flaky Broadway producers is one of the longest-running musicals in Broadway history. The production opens Friday, January 28 and performs on Thursdays at 7 p.m., Fridays and Saturdays at 8 p.m., and Sundays at 2 p.m. through February 13. For reservations and ticket information to both productions call the Box Office at (760)323-5123. Congratulations to the Palm Canyon Theatre on garnering 16 DTL Awards for theatrical excellence in performing, designing, and choreography.

Groves Cabin Theatre, Morongo Valley The Groves is mourning, along with the rest of the valley, the loss of one the desert’s finest actors—John Corley. John was scheduled to perform in the Groves production of “Painting Churches” in October, however, during rehearsals his health issues forced him to withdraw from the show. Theatre founder Joy Groves and Artistic Director Vicki Montgomery decided without John, they would postpone the show until he felt ready to return. John Corley passed away on October 19. John will be sorely missed by all who knew him. The theatre instead presented “Daddy’s Dyin,’Who’s Got the Will?” directed by Kathryn Ferguson. The production, which ran for four weekends, closed on October 31. The next production at The Groves is the uplifting dramedy, “Wit,” written by Margaret Edson. The Groves is the most honored of all desert theatres, garnering more than 50 Desert Theatre League Awards over the years. With only 22 seats, reservations are a must. The theatre will be accepting reservations for the upcoming play “Wit” right after the first of the year. Call the box office at (760)365-4523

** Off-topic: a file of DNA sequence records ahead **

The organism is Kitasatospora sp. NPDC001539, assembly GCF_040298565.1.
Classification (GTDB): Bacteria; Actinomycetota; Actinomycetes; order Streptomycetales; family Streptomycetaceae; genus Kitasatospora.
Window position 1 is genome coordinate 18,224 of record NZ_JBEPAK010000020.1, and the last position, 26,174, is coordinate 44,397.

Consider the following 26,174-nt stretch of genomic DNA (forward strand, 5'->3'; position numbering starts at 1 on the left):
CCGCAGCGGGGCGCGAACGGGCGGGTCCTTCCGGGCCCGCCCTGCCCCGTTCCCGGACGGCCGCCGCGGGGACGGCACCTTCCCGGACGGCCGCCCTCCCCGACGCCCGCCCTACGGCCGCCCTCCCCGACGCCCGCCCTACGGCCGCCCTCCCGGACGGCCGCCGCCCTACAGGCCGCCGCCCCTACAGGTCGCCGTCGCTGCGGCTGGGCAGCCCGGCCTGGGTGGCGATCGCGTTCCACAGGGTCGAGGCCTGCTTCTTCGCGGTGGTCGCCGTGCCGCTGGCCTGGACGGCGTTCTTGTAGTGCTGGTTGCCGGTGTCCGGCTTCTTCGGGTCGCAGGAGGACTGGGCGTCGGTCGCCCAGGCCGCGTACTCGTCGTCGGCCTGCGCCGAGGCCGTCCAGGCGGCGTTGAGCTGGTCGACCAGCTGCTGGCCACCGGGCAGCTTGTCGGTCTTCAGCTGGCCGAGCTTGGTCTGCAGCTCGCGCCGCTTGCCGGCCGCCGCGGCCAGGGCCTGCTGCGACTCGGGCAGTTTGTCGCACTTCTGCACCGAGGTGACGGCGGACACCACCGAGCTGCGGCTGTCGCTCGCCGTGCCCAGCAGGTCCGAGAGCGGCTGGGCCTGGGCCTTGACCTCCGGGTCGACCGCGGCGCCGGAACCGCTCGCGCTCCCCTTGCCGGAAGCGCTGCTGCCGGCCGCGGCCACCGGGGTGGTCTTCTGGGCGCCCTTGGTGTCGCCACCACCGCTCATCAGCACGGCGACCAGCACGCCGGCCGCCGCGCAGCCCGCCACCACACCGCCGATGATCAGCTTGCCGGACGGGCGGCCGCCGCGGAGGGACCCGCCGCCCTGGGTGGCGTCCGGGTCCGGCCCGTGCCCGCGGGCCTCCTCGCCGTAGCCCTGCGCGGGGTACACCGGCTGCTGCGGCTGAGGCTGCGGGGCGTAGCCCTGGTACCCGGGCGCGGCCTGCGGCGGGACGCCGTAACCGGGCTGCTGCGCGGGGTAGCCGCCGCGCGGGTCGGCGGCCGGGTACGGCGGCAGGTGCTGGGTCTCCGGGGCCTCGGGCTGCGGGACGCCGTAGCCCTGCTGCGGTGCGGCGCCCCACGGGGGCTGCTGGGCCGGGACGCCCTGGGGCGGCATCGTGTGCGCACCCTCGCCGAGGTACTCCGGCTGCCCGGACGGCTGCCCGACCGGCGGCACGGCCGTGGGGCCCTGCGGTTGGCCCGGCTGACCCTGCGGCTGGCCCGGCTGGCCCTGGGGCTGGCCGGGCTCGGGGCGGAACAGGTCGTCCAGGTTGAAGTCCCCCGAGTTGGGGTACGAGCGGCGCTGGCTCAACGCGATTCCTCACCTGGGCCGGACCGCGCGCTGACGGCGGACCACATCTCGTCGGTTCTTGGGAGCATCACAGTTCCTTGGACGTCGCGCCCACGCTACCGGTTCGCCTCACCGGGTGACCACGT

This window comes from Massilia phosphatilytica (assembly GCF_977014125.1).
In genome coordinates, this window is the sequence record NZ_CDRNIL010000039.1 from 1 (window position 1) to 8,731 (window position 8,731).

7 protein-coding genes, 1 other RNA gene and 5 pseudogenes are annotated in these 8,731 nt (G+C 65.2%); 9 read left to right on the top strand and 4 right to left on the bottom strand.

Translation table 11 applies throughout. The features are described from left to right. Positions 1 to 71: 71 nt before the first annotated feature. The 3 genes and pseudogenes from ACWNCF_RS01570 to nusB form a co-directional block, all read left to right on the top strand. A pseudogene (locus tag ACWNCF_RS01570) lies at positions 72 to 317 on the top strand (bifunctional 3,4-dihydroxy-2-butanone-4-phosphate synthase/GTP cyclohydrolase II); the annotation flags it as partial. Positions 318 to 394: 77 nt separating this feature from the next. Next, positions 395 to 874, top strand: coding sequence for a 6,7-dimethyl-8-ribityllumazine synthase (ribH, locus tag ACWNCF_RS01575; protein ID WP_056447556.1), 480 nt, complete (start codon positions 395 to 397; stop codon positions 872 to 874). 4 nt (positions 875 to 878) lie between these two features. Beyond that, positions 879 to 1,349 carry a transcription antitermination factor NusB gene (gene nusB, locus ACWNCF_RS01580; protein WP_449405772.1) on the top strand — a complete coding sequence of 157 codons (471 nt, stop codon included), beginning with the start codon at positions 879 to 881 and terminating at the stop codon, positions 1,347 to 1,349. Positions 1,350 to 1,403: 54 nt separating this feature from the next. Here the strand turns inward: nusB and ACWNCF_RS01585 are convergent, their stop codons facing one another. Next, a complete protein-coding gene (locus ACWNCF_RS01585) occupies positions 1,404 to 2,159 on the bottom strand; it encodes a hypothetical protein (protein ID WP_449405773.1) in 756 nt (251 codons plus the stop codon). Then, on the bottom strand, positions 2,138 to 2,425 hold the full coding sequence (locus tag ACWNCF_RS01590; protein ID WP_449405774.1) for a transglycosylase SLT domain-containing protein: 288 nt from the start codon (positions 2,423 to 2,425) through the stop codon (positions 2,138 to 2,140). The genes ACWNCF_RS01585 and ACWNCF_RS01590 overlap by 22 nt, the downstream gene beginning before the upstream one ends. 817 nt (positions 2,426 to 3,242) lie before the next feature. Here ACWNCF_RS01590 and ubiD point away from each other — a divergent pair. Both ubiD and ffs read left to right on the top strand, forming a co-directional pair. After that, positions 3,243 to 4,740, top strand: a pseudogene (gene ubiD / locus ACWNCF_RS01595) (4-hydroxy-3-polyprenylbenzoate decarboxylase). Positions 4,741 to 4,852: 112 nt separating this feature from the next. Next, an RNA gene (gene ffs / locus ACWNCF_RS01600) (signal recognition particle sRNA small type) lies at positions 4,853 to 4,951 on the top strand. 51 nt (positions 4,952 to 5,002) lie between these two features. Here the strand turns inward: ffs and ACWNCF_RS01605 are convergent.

Coyote StageWorks, Palm Springs Fresh from their DTL win for Outstanding Comedy Production, the creative trio of Chuck Yates, Alan Denny, and Larry Raben are at it again. This time their upcoming production in December, is the follow-on success, “A Tuna Christmas,” written by Jaston Williams, Joe Sears, and Ed Howard. Again Chuck Yates and Alan Denny are portraying all 22 zany and crazy characters of Tuna, Texas, under the clever and watchful eye of director Larry Raben. The comedy runs from December 2 to December 19 at the Palm Springs Woman’s Club, 314 South Cahuilla Road (at Baristo), Palm Springs. Performances are given on Thursdays at 7 p.m., Fridays and Saturdays at 8 p.m., with two shows on Sundays, a matinee at 2 p.m. and an evening show at 6:30 p.m. Call (760)318-0024 for tickets, reservations, and additional information.